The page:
Advisor Group CEO: 'Smart money' is on wealth management after PE deal
The largest M&A deal thus far in 2019 will accelerate a “much bigger” change that started three years ago at Advisor Group, CEO Jamie Price says.
In 2016, insurance giant AIG sold the network of four independent broker-dealers to private equity firm Lightyear Capital and the Public Sector Pension Investment Board of Canada.
On May 9, Advisor Group’s owners unveiled a definitive agreement to sell a 75% stake in the 6,500-advisor network to Reverence Capital Partners. The purchase price reportedly amounts to more than $2 billion.
The earlier deal enabled the Phoenix-based firm to shift “from a corporate entity to a truly independent company” aligned with advisors and clients, according to Price. The new capital structure will help advisors gain scale and resources, he says.
“Private equity and smart money are very interested in the backdrop of this industry,” Price says, describing the growing investment in wealth management as good for advisors and the industry alike. “Our job is to help our advisors take advantage of that in ways that others can’t.”
Indeed, the deal stands out for its sheer size. With $268 billion in client assets, Advisor Group dwarfs the size of any firm that has sold so far this year.
Reverence Capital Partners agreed to buy 75% of the 6,500-advisor IBD network from the ownership team that purchased it in 2016.May 9
People familiar with the matter said that Centerbridge Partners is in talks to buy the four-firm, 6,500-advisor IBD network.April 23
Woodbury Financial Services has added 572 advisors with $22 billion in client assets since the fall of 2017, CEO Rick Fergesen says.March 5
The biggest wealth management M&A deal in the first quarter — in terms of client assets — was the purchase of a majority stake in Kestra Financial by Warburg Pincus, according to investment bank and consulting firm Echelon Partners. The recapitalizing IBD has about $80 billion in client assets.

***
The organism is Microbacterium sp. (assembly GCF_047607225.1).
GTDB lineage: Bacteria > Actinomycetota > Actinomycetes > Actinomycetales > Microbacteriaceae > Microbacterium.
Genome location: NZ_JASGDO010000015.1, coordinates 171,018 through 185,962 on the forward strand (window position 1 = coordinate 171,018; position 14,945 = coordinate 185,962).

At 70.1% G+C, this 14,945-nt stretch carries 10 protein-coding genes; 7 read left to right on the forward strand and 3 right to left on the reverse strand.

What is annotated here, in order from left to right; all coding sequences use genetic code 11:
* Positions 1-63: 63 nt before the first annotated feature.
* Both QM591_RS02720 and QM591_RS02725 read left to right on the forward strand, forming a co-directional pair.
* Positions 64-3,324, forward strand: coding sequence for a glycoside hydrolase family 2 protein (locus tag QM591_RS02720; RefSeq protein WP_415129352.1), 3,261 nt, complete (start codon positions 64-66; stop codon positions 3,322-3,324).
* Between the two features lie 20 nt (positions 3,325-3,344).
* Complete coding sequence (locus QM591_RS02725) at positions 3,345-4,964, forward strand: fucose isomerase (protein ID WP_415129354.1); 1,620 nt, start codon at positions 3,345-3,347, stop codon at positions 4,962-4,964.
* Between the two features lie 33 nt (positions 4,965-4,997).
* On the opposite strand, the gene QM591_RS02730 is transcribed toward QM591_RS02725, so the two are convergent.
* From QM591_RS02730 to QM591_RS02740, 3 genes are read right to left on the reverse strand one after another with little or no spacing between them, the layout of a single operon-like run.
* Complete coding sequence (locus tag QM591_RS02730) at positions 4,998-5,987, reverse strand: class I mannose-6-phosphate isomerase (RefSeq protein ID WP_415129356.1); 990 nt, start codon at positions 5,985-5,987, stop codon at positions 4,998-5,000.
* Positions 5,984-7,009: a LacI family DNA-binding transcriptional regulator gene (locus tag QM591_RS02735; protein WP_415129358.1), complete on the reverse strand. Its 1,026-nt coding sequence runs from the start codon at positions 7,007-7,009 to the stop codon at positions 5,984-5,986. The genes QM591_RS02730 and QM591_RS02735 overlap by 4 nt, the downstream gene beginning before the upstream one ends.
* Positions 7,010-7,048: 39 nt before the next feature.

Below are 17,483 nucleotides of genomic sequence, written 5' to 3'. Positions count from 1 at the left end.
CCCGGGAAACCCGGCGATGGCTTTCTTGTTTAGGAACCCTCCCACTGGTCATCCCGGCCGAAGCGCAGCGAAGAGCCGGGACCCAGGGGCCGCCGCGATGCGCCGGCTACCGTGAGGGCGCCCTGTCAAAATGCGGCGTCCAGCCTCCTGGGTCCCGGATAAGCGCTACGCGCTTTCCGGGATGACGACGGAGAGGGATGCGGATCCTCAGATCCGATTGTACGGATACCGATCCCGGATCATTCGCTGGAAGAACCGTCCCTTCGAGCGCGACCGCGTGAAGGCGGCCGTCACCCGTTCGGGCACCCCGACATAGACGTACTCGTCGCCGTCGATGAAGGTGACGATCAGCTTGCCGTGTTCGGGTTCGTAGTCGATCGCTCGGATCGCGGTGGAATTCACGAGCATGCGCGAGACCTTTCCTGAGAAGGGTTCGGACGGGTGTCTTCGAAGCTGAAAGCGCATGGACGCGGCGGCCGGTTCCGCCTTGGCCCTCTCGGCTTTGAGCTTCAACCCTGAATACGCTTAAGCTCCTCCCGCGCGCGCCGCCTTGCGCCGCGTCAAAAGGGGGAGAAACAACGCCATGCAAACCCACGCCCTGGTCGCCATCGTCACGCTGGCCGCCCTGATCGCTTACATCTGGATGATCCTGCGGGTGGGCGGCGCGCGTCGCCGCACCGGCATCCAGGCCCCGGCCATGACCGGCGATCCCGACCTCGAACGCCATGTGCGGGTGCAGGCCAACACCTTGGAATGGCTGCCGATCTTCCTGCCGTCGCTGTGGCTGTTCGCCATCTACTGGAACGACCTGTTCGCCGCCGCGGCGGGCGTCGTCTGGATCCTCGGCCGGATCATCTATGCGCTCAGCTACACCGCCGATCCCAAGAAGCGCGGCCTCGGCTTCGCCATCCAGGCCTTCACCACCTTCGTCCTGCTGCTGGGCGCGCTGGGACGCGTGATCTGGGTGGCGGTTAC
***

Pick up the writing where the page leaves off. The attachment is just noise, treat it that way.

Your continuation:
With a reported price tag as high as $2.4 billion, Advisor Group’s transaction compares with the $1.7 billion paid by Genstar Capital for a majority stake in Cetera Financial Group last year. Edelman Financial Services’ majority owner Hellman & Friedman paid $3.02 billion in 2018 to acquire Financial Engines.
All three deals involved private equity capital. PE firms are helping fuel record levels of M&A deals in wealth management for each of the past six years, according to Echelon’s latest annual review of wealth management transactions.
“Given wealth managers’ ability to generate consistent cash flows and high rates of growth, private equity’s interest in the industry appears here to stay and should continue to drive large-scale M&A activity and consolidation,” the report states.
Despite the level of investment, wealth management executives whose firms receive PE backing still say that the industry lacks a full understanding of the acquiring firms’ intentions. Price echoes the point.
“It’s not an industry where you think about cost-cutting,” he says. “It’s quite the opposite.”
Under Lightyear ownership, Advisor Group’s headcount of producing representatives has jumped by around 35% and its client assets have soared by 60%. In the past year alone, the firm made three M&A deals of its own while rolling out a new digital onboarding platform designed to make every aspect of the client account opening process easier and faster.